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Is the US dollar in the final innings of a recent surge?

By Market Index
Fri 16 Sep 22, 5:42pm (AEST)
US dollar
Source: Unsplash

Key Points

  • Euro to trade below parity for the next three months
  • Chinese renminbi is another place where Goldman’s expects to see more weakness
  • Goldman Sachs believes the US$ now looks overvalued but still has more room to strengthen

Despite the US economy showing signs of cooling, the US$ is on a roll and has soared against major currencies from Europe’s 19-member euro to the Chinese Renminbi. 

Kamakshya Trivedi, head of Global Foreign Exchange at Goldmans Sachs attributes the US$ rally to the Federal Reserve (The Fed) hiking interest rates more aggressively than some other central banks, in an attempt to curb inflation.

Kamakshya also reminds investors that the US$, typically regarded as a safe-haven asset, tends to perform well when there are concerns of global recession.

“The dollar, which is seen as a haven during turmoil, has also risen as concerns grow that the shock in energy prices will stall economic growth in many parts of the world,” notes Kamakshya.

Is the US$ now past peak?

However, Kamakshya is witnessing signs that the dollar’s rise is in its “later innings” of a recent rally.

Kamakshya is flagging an end the US dollar’s recent rally after hitting extreme levels against currencies like the Japanese Yen (JPY) or the British pound (GBP), which has traded at its weakest level against the greenback since Margaret Thatcher was the U.K. prime minister. 

Having strengthened around 15% this year, and 20% since the start of 2021, Kamakshya believes the US$ now looks overvalued.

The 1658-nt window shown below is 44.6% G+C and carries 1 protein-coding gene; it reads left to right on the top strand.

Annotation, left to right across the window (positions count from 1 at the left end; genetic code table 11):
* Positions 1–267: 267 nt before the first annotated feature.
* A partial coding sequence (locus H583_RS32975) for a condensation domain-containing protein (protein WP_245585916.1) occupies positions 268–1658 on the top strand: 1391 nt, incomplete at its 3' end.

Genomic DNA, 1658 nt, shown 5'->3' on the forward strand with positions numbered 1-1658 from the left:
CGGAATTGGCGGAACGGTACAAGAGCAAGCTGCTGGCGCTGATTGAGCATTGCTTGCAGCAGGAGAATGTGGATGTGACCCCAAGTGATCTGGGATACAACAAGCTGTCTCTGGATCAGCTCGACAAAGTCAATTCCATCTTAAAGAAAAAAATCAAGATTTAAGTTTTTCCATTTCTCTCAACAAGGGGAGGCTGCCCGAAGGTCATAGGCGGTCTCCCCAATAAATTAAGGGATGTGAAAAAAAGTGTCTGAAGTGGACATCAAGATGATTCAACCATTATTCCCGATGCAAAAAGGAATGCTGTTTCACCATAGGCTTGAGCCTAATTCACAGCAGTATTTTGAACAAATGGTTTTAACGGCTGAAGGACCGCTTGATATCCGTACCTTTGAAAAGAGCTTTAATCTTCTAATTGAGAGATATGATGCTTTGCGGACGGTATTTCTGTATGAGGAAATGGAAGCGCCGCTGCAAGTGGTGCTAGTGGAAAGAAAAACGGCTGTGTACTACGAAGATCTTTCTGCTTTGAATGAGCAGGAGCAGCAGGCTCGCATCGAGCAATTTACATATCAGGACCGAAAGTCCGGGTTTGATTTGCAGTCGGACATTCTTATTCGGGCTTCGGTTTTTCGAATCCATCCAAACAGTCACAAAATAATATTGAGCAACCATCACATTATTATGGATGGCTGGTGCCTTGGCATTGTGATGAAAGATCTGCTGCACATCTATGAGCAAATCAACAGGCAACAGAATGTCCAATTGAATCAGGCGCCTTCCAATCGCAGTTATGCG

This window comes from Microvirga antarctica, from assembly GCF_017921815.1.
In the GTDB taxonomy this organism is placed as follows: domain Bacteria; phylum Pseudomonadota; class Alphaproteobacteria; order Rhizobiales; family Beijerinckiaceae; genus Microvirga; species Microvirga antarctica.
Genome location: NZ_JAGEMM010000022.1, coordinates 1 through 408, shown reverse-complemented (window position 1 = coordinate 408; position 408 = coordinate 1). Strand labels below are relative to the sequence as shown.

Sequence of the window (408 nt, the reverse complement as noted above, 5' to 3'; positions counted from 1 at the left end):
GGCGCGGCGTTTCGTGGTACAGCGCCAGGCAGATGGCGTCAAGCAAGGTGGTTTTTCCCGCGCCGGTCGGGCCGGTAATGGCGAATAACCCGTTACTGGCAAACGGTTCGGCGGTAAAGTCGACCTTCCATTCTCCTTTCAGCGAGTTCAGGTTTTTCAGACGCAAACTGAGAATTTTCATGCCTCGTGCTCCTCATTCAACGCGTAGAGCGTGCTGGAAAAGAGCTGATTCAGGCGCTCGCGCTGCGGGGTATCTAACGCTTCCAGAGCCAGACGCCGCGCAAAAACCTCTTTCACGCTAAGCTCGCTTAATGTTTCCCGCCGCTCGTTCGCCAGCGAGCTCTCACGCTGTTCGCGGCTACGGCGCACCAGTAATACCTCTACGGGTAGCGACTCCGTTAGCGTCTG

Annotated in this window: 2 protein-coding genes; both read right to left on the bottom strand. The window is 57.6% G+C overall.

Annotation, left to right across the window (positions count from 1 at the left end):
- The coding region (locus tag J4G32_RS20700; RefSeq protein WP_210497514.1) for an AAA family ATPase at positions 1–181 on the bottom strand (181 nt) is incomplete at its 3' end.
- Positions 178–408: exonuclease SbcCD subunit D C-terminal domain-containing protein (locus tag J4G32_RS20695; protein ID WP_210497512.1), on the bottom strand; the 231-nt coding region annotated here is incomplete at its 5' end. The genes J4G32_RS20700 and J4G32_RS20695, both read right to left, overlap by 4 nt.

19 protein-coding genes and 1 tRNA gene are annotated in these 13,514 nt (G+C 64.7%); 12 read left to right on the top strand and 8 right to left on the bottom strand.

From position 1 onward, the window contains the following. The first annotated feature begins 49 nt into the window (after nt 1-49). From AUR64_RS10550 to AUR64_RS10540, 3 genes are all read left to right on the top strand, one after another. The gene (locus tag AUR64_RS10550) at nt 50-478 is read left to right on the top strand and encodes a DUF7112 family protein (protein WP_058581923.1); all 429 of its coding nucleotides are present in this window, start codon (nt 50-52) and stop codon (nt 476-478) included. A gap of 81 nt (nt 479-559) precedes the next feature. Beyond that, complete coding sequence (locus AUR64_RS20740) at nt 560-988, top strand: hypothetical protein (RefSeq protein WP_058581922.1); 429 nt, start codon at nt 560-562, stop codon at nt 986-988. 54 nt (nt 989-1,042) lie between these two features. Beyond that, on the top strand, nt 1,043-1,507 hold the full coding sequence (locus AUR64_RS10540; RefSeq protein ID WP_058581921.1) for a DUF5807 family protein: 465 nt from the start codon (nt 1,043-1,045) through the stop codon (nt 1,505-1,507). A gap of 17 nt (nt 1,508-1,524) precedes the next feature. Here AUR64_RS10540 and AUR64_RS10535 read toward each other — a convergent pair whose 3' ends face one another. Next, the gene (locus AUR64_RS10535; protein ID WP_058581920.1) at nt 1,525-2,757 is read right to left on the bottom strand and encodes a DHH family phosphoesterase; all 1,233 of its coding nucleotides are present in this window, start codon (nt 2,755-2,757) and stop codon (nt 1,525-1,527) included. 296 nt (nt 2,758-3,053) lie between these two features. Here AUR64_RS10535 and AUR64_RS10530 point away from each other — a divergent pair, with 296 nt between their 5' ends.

“Maybe not quite as overvalued as previous peaks but… when you look at the individual currency pairs… versus the yen or versus the pound, you are at levels that look relatively extreme,” Kamakshya notes.

But that said, with the Fed continuing to be on the front foot when it comes to its policy-tightening process, Kamakshya still thinks the US$ has a bit more room to strengthen.

Other currency pairs on radar

Kamakshya reminds investors that much of what happens to the broad dollar is going to be highly correlated with what happens to the euro and the euro area outlook.

With Goldman’s expecting a recession in the euro area, Kamakshya expects the euro to trade below parity for the next three months or so.

The Chinese Renminbi (RMB) is another place where Goldman’s expect to see more weakness and more US$ strength over the next two to three months. 

“At a very simple level, it reflects the fact that China’s economy is also struggling somewhat, both because of the successive local lockdowns on account of the zero-Covid policy alongside continued troubles in the domestic property sector,” Kamakshya notes.

Binary opposites

Kamakshya also reminds investors that the difference in relative policy settings is perhaps clearer in China than most places.

For example, while the Fed that is raising rates even with the US economy slowing, the People’s Bank of China is lowering rates given the kind of struggles the economy is facing. 

“The upshot of those two things is that we expect the dollar-Renminbi cross to continue moving higher and the Renminbi to continue to weaken.”

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